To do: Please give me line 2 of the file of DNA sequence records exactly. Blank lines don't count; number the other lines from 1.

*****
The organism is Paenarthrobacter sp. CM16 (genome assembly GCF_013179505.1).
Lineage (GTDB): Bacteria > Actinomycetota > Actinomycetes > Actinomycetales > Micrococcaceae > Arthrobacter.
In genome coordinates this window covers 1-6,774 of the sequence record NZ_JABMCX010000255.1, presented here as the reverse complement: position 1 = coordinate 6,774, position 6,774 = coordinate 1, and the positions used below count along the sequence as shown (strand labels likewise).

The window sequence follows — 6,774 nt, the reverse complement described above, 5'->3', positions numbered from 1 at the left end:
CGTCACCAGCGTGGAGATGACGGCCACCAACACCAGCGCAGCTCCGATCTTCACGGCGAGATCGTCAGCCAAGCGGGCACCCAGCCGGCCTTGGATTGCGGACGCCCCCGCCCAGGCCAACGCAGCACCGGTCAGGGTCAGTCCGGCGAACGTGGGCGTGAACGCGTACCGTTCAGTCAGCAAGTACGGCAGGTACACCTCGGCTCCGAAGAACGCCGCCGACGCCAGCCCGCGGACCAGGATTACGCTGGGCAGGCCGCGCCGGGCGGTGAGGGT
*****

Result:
Lineage (GTDB): Bacteria > Actinomycetota > Actinomycetes > Actinomycetales > Micrococcaceae > Arthrobacter.